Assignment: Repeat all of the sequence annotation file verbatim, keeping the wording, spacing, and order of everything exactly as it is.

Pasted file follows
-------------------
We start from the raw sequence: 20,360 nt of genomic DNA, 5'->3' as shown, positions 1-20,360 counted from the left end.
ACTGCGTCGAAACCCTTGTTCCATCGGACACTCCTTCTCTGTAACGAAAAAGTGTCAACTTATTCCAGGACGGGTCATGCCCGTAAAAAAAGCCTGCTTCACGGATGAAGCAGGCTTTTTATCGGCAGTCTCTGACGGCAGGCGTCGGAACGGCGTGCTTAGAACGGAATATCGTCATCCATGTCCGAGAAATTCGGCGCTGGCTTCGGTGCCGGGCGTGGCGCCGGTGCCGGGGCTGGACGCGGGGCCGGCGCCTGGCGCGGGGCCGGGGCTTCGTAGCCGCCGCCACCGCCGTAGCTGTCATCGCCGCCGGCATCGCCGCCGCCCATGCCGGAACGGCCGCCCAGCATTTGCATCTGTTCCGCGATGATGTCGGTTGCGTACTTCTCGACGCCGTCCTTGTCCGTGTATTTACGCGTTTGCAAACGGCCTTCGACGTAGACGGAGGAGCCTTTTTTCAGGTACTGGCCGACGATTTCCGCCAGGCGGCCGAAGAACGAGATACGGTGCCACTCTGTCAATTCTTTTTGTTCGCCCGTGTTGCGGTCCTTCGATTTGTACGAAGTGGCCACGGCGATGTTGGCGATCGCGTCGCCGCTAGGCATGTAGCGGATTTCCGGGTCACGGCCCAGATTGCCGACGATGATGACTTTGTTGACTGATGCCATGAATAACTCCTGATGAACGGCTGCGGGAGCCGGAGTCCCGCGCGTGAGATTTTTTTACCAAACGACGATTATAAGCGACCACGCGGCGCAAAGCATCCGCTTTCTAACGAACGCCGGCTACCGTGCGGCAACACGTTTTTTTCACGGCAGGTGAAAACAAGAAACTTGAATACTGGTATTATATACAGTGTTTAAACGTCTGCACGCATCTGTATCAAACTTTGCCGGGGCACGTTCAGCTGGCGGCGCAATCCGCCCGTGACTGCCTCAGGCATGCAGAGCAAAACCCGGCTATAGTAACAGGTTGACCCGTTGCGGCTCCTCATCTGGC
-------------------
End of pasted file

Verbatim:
We start from the raw sequence: 20,360 nt of genomic DNA, 5'->3' as shown, positions 1-20,360 counted from the left end.
ACTGCGTCGAAACCCTTGTTCCATCGGACACTCCTTCTCTGTAACGAAAAAGTGTCAACTTATTCCAGGACGGGTCATGCCCGTAAAAAAAGCCTGCTTCACGGATGAAGCAGGCTTTTTATCGGCAGTCTCTGACGGCAGGCGTCGGAACGGCGTGCTTAGAACGGAATATCGTCATCCATGTCCGAGAAATTCGGCGCTGGCTTCGGTGCCGGGCGTGGCGCCGGTGCCGGGGCTGGACGCGGGGCCGGCGCCTGGCGCGGGGCCGGGGCTTCGTAGCCGCCGCCACCGCCGTAGCTGTCATCGCCGCCGGCATCGCCGCCGCCCATGCCGGAACGGCCGCCCAGCATTTGCATCTGTTCCGCGATGATGTCGGTTGCGTACTTCTCGACGCCGTCCTTGTCCGTGTATTTACGCGTTTGCAAACGGCCTTCGACGTAGACGGAGGAGCCTTTTTTCAGGTACTGGCCGACGATTTCCGCCAGGCGGCCGAAGAACGAGATACGGTGCCACTCTGTCAATTCTTTTTGTTCGCCCGTGTTGCGGTCCTTCGATTTGTACGAAGTGGCCACGGCGATGTTGGCGATCGCGTCGCCGCTAGGCATGTAGCGGATTTCCGGGTCACGGCCCAGATTGCCGACGATGATGACTTTGTTGACTGATGCCATGAATAACTCCTGATGAACGGCTGCGGGAGCCGGAGTCCCGCGCGTGAGATTTTTTTACCAAACGACGATTATAAGCGACCACGCGGCGCAAAGCATCCGCTTTCTAACGAACGCCGGCTACCGTGCGGCAACACGTTTTTTTCACGGCAGGTGAAAACAAGAAACTTGAATACTGGTATTATATACAGTGTTTAAACGTCTGCACGCATCTGTATCAAACTTTGCCGGGGCACGTTCAGCTGGCGGCGCAATCCGCCCGTGACTGCCTCAGGCATGCAGAGCAAAACCCGGCTATAGTAACAGGTTGACCCGTTGCGGCTCCTCATCTGGC